• + 1
 @Gasket-Jeff: Got any suggestions for a tubular tire that works well for a 29mm id rim?
  • + 1
 @SlinkySammy: Yeah whatever CRC has on sale. Also do NOT pre inflate the tubular tire. I got some tufos for $23
  • + 2
 @Gasket-Jeff: Ya I thought about that. I suppose the way to do it is to inlate your main tire to get it to seat properly, then adjust to riding pressure, and then inflate the tubular to "lock" it in place.
  • + 1
 I was just about to post this! You can get these in some really light versions too..
  • + 1
 @SlinkySammy: Ask your mechanic if they do not have one used, preferably the most used one, it is lighter and it will do the same function
  • + 1
 if you are using deemax or 823 rims specially with schwalbe tires do not bother with any of this, mounting a tube is already a challenge, i tried to fit something similar and it is impossible!
  • + 0
 Didn't get through all the posts, but I like it. Switched to something like this on my moto last year and it was verrrry noticable. Plus, nice job mechanic dude (John Hall). I like the micro instruction, it's the little things. I will try it for sure
  • + 1
 So far procore rules, especially for downhill, e-bike...... Very easy to plop a tubeless and you can ride with 1.00-1.40 bar on a 2.35 tire without any problems. I'm waiting for it, but for the moment procore is it.
  • + 2
 Still $70 to 120 that's a lot of money, Huck Boris was this sorta price too, hopefully now there are a couple of options more companies will get involved and bring down price
  • + 1
 Ah FFA I hate autocorrect
  • + 11
 Somewhere in China there is a sweatshop taking delivery of masses of EVA foam and some cutting machines (people with Stanley knives and rulers) as we speak.
  • + 5
 Huck Norris is about $85 for a PAIR. This is $70 EACH.
  • + 3
 Cheaper than $230 for ProCore though and should last you a long time too.
  • + 8
 @dingus: Well, until 680d tyres and wheels come out.
  • + 8
 Then you can at least donate them to a poor '650b for life' peasant and then you'll get to feel good about yourself for a while.
  • + 20
 I am headed to home depot right now for some water heater line insulator and some velco, if that doesnt work im moving on to pool noodles. seriously, Jewpowered isn't a joke its a kosher way of life.
  • + 1
 @dingus: I did ghetto procore for $25 a wheel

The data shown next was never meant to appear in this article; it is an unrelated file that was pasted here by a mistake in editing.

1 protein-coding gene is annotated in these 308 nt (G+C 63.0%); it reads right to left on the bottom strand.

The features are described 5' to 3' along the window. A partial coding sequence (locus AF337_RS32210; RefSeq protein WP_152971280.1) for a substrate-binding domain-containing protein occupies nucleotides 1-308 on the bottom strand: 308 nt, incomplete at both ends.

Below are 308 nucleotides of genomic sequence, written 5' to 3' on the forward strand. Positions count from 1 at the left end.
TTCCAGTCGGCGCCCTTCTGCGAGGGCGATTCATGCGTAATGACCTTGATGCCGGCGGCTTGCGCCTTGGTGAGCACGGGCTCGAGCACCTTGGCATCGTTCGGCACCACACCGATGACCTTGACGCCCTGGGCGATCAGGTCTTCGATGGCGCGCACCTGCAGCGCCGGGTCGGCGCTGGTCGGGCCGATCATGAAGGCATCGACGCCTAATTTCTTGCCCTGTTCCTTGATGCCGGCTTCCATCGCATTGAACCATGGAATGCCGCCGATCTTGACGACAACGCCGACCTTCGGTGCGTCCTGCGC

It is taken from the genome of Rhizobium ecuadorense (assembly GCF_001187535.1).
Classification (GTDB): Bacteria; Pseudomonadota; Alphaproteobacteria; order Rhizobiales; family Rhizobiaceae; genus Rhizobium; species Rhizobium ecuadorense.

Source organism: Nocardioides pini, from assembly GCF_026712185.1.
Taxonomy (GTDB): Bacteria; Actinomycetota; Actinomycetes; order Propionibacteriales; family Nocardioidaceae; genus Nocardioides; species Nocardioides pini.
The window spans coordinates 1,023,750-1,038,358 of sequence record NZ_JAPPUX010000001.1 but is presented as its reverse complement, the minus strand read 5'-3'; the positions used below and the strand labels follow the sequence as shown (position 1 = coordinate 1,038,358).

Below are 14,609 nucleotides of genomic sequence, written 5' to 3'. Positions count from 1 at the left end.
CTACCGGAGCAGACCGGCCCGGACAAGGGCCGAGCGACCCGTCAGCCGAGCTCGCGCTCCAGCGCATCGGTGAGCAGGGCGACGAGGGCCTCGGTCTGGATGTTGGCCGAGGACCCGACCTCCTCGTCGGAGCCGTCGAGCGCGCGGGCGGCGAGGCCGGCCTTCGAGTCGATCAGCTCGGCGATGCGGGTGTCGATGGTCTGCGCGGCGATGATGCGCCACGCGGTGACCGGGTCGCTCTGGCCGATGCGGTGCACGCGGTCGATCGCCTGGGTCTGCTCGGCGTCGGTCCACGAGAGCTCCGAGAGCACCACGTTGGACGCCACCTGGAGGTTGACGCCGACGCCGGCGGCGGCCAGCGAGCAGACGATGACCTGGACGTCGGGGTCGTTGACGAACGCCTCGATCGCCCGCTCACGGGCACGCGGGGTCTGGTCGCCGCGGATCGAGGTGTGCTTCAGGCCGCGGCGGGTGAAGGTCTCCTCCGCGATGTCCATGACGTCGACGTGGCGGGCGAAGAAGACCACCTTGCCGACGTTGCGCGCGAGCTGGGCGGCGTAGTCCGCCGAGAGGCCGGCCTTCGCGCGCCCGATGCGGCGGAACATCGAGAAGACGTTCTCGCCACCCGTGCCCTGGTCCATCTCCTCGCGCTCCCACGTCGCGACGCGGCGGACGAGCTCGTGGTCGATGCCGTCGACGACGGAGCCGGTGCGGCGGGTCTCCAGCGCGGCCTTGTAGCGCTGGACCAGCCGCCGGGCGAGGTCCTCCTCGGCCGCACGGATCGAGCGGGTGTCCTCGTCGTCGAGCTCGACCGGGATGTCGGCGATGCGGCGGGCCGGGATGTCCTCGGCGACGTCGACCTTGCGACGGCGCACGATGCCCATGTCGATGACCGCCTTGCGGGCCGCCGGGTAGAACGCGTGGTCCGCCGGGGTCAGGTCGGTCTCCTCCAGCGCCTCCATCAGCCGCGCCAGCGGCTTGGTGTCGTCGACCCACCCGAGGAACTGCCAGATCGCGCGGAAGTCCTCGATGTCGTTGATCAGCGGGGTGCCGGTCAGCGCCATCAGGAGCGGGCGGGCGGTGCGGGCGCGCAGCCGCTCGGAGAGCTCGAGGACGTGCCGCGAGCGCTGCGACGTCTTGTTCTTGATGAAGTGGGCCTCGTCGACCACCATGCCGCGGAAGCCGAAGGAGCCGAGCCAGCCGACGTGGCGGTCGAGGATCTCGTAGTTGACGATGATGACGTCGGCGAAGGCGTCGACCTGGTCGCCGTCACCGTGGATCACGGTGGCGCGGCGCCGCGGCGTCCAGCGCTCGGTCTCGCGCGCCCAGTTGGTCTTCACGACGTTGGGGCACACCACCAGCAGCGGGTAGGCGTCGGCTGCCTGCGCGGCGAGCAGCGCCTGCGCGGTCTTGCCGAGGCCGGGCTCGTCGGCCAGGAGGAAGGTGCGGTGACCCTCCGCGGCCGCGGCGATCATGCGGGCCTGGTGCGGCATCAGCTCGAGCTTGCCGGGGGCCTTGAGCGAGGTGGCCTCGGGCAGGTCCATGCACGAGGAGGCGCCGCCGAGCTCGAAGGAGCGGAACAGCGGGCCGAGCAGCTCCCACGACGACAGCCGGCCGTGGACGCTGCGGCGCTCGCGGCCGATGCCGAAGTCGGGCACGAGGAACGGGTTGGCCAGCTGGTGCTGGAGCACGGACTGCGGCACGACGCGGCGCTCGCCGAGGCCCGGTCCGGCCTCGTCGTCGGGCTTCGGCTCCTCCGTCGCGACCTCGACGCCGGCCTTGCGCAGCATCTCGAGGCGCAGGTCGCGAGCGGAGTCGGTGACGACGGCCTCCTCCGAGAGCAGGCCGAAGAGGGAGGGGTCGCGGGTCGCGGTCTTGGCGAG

• - 1
 @Fix-the-Spade: HAHA They are made in USA.
  • + 4
 @RichardCunningham: these ones might be, but the ones you buy on eBay next week? If there's a market at this price, you can bet there's someone in China who can do a similar looking product at half the price for the same gross margin.
  • + 1
 @dsut4392: Agreed, how does the equivalent of a high density pool noodle justify a cost of $120!? Sure he's put a lot of R&D into it and has some big names behind it but cmon guys, its still a foam liner at the end of the day...
  • + 1
 @RichardCunningham: These may well be, but the inevitable tide of knock offs on Ebay and Ali Baba won't.
  • + 1
 for that weight penalty. give it back to the tire/tyre manufacturers.... we could be running full ust burly tires if your going to throw 275g+ back into your rotating mass
  • + 1
 If schwalbe could fix their terribly plagued dual valve core, their system is/would be very soid, but when you cant get your air pressues correct due do to the faulty core the system turns into Poo quickly..
  • + 2
 Why is no one talking about Cush core? They are out in Bend, Oregon.

The seem to offer better protection at a similar weight penalty. PB we await your comparison.
  • + 0
 Just saying I run the new stans flow ex rims with minion dhf exo casing. No problems so far (but have some leaks while in NZ) running 30 front 40 back (Luke Strobel hyperbole, probably run 25 front, 35 rear). No problems with this tire, pressure, rim, and sealant, but maybe I am just a lil bitch (been coming 3rd in local races tho).
  • + 3
 Will products like this allow narrow, lighter rims to make a comeback? No more rolling the tire off a skinny rim.
  • + 3
 I might just be lucky but ive never had a pinch flat whiles using tubless tyres !
  • + 1
 ya i never pinch the tire but i have torn a number of casings setup tubeless. i want a lightweight solution for that. until then i will just use dh tires (at least in the rear)
  • + 1
 @adrennan: not really ligthweight either, but yeah, that works great! Smile
  • + 0
 @Aprilfisheye: pretty much my only option. i am all ears if you have a lighter suggestion. i tend to use heavier parts if it means more reliability. the rider in my case can shave the weight off if needed.
  • + 3
 @savmeister
Nearly all of my flats come from pinching a tubeless tire. Occasional sidewall cut, but mostly all pinch flats. And that's at 25/30psi Front/Rear with a 2.3/2.4/2.5 EXO DHRII, Aggressor, DHF, Grid casing slaughter, Grid Butcher. I try to go much below 30 and it never fails that I get a pinch flat in the rear at some point by hitting some bony line at speed. Speaking for trail riding. At a park I try to run 28-30/34-35.
  • + 1
 You're not riding hard enough....
  • + 1
 @NeilB1979: ride smarter not harder
  • + 0
 number of shits given>>>>>>>>>>>>>>>>>>>>>>>>>>>>>>>>>>>>>>>>>>>>>>>>>>>>>>>>>>>>>>>>>>>>>>>>>>>^
  • + 1
 Sorry! Haha!
  • + 2
 I had these in my bmx bike 30 years ago as a tube replacement. It was a bitch to install and kind of heavy, but no rear flats!
  • + 2
 Sorry but what's with the big black foam thing in my rubbers do they come ribbed haha.
  • + 3
 Am I able to adjust the lsc/hsc on the "extra travel"?
  • + 1